[Updates at the bottom of his post]
Governor Sarah Palin recently announced her resignation as governor of the great state of Alaska and there has been a flurry of analysis of her motives, her character, and her future plans. Some of this analysis were sincere, others were borderline antagonistic.
This is all occurring in the midst of an Obama presidency steering both Democratic controlled chambers of Congress that have substantially increased spending and enlarged the government to the detriment of our freedoms. Couple this with the lack of a clear Republican plan to challenge all of this, the American people are in need of a leader to guide us out of this wilderness.
I believe Governor Palin can and should play this important role. She stated in her final address as governor of Alaska that she wants to do what’s best for her state. If she is a person of principle and a patriot then it is logical to presume that she wants what’s best for America. And what’s best for America right now is to have a strong and vigorous counterweight to the liberal agenda of President Obama and his enablers in the Congress.
The plan that Governor Palin should pursue is to proactively lead Americans to take back Congress as part of the pact with America. She should do what then House Leader Newt Gingrich did in 1994 with the Republican Party’s Contract with America that gave the Republicans control of the House of Representatives for the first time in 40 years.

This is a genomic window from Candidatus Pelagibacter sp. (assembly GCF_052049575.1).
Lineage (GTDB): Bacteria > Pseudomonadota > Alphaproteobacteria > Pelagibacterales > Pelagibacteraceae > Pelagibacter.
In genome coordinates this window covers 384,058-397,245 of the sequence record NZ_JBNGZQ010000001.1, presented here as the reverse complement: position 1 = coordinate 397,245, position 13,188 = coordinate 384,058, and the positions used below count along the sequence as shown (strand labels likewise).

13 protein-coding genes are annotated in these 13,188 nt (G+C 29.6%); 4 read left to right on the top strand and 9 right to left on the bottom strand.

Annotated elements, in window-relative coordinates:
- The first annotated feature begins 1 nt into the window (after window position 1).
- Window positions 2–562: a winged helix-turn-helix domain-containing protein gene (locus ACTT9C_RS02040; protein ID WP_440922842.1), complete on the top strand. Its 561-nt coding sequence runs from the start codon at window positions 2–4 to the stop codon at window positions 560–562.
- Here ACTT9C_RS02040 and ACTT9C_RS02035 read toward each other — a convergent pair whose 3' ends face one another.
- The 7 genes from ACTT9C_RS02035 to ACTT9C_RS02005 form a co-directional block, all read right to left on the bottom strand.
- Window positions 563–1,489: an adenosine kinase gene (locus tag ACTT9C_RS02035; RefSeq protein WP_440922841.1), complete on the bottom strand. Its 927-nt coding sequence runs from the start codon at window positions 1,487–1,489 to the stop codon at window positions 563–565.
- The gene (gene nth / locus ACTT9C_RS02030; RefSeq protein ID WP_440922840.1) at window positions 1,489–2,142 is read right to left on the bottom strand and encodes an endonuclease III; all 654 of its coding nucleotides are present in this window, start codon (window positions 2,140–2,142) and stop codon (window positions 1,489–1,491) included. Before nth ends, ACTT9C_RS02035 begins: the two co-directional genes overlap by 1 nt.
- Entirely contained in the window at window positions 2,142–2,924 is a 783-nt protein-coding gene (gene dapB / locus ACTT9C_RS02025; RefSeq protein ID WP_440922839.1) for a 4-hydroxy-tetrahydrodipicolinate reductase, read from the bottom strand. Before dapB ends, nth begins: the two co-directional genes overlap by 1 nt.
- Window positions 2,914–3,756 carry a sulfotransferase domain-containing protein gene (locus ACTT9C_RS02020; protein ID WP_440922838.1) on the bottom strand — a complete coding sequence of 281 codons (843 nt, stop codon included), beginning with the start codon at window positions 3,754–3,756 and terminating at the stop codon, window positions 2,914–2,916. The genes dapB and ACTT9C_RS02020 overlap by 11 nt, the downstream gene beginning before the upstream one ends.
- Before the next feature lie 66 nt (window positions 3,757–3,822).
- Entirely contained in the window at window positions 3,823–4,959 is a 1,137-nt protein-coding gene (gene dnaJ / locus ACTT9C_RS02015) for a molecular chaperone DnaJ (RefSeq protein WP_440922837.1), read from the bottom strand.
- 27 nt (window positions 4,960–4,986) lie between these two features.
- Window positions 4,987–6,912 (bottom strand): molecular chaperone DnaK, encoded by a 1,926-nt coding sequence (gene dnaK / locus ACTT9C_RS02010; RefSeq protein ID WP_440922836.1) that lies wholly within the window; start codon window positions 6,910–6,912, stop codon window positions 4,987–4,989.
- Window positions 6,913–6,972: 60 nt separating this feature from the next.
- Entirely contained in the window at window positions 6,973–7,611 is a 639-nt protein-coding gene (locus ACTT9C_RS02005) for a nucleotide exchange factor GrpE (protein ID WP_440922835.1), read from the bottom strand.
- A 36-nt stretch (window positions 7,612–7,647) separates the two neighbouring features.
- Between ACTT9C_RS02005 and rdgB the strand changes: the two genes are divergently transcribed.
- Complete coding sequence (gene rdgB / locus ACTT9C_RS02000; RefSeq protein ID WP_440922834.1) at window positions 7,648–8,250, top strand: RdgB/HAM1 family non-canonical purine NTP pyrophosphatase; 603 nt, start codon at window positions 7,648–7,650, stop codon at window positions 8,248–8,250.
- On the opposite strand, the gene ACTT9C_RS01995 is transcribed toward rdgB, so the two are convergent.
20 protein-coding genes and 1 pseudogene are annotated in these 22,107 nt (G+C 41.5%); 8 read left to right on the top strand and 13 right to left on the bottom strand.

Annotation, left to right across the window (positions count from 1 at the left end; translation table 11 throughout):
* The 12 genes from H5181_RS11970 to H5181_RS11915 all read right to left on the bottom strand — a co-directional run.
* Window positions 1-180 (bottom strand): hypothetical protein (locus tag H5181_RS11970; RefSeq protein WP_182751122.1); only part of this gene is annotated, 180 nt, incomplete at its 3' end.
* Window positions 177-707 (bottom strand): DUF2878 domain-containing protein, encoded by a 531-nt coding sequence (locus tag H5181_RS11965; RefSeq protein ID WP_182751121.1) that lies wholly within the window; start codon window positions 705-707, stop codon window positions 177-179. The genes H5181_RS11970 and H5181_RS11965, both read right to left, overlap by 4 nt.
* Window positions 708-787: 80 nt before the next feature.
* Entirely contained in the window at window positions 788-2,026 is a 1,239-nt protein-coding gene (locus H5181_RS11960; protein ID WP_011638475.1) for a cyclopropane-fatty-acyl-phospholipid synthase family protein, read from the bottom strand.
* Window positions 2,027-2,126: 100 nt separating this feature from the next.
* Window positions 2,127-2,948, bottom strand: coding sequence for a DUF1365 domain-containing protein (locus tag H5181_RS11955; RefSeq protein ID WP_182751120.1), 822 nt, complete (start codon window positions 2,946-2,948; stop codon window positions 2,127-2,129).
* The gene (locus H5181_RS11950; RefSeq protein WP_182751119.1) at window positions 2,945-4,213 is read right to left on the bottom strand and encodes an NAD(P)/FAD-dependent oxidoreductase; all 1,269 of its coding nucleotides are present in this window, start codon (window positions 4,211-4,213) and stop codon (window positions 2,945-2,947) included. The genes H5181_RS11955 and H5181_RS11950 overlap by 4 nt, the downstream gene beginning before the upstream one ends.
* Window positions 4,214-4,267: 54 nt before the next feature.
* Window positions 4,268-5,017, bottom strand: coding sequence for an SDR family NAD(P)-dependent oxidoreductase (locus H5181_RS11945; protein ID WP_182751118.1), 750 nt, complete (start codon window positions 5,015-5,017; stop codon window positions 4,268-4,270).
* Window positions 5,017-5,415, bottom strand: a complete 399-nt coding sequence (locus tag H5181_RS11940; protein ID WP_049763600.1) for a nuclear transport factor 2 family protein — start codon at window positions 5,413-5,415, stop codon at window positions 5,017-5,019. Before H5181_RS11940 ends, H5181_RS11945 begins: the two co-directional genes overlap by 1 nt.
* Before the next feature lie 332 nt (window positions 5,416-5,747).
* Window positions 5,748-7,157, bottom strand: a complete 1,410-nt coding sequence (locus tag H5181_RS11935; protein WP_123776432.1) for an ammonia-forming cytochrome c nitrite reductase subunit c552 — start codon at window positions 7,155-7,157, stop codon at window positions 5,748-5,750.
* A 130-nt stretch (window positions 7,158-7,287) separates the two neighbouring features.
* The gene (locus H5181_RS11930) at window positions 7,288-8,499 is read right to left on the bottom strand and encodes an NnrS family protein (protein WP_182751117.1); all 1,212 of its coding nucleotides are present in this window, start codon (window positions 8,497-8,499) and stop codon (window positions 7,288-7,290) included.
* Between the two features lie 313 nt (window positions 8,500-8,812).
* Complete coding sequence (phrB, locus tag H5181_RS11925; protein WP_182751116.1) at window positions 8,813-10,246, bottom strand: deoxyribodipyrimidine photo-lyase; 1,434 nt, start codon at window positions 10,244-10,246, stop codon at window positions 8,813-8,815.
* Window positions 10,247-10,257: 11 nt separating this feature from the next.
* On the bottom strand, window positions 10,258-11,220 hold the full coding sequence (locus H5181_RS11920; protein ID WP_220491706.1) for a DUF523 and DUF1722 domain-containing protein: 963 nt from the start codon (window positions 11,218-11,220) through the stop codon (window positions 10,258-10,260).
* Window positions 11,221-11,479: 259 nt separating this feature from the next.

A helpful post courtesy of Father Z here on the major points of Caritas gleaned from L’Osservatore Romano. I found this very useful.
Thus far I’ve only had the chance to read the first couple pages of Caritas in Veritate, however seeing the first rounds of blog and media reaction rolling forth from both sides of the Catholic political spectrum I would like to indulge in revisitting a prediction from the beginning of the year:
9. The much discussed social encyclical will finally be issued — and all sides of the Catholic political spectrum will within several days claim that it supports the positions they already held.
Regardless of one’s political position, if the main thing one gets from reading the encyclical is, “I am right, and my opponents are all fools or villains” then you probably aren’t reading very carefully. Hopefully most Catholics taking the time to discuss Caritas in Veritate will take the time to read at a deeper level than that.